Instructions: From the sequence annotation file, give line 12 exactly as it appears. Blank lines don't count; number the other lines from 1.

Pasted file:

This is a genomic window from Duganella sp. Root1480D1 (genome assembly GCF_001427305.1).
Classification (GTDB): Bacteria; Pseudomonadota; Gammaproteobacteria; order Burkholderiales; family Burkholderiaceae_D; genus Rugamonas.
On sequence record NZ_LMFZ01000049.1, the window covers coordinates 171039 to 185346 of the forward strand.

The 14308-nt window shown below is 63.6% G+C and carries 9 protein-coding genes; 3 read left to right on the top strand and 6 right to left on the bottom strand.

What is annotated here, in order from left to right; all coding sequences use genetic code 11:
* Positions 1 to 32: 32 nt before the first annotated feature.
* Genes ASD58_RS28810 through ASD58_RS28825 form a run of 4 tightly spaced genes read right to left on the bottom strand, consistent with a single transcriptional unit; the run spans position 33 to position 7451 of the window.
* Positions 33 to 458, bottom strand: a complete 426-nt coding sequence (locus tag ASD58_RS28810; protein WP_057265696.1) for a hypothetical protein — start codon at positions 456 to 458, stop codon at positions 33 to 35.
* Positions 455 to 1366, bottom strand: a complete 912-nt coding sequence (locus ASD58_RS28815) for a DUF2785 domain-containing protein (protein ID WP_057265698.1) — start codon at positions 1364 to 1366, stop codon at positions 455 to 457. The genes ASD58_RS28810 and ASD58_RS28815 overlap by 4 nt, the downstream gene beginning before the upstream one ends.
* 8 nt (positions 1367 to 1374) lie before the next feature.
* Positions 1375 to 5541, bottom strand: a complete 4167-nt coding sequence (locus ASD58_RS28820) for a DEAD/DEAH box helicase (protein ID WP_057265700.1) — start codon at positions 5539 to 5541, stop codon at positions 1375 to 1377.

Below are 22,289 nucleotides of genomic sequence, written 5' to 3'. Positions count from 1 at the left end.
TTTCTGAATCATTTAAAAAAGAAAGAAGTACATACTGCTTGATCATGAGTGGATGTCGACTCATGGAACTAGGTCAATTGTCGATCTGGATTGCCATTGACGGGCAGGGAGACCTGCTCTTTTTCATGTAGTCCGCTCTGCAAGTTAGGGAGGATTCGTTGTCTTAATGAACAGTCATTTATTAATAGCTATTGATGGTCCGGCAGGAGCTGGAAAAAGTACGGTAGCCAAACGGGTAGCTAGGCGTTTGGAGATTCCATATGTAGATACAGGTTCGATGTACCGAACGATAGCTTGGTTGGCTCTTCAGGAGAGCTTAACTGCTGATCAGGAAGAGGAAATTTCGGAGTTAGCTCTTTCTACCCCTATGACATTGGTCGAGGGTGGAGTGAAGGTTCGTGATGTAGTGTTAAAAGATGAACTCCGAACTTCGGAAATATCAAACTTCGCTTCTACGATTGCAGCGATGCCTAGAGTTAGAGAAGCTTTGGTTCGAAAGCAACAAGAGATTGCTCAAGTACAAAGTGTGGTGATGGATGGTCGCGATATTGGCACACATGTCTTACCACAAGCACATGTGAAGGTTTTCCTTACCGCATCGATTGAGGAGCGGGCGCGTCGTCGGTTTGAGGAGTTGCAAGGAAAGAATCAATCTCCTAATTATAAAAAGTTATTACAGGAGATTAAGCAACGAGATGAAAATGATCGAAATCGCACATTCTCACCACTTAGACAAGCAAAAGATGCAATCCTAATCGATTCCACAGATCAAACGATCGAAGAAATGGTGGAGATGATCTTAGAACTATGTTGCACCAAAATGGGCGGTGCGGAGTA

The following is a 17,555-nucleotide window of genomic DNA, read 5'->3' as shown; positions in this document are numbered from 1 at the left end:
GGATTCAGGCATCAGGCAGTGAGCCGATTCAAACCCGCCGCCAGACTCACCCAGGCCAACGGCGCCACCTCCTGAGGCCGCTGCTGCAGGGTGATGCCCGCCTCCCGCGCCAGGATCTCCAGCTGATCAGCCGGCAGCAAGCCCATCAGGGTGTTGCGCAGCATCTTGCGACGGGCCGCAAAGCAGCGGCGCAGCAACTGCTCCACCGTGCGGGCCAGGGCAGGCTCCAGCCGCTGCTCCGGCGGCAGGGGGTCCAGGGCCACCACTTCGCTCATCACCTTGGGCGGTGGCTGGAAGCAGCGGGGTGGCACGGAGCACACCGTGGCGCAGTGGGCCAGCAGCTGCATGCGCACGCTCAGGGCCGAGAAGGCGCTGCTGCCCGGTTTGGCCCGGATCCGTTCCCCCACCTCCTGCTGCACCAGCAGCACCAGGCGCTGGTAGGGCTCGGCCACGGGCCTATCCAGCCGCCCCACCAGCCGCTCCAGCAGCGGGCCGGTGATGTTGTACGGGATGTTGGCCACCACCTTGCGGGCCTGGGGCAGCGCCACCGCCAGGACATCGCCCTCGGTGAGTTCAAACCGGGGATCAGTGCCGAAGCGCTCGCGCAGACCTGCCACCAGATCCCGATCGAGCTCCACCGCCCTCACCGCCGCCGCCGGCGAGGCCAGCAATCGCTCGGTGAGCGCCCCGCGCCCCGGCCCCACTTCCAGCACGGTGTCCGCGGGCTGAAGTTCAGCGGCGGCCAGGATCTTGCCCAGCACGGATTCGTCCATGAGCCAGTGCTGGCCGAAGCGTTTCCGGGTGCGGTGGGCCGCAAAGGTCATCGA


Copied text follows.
Below are 22,289 nucleotides of genomic sequence, written 5' to 3'. Positions count from 1 at the left end.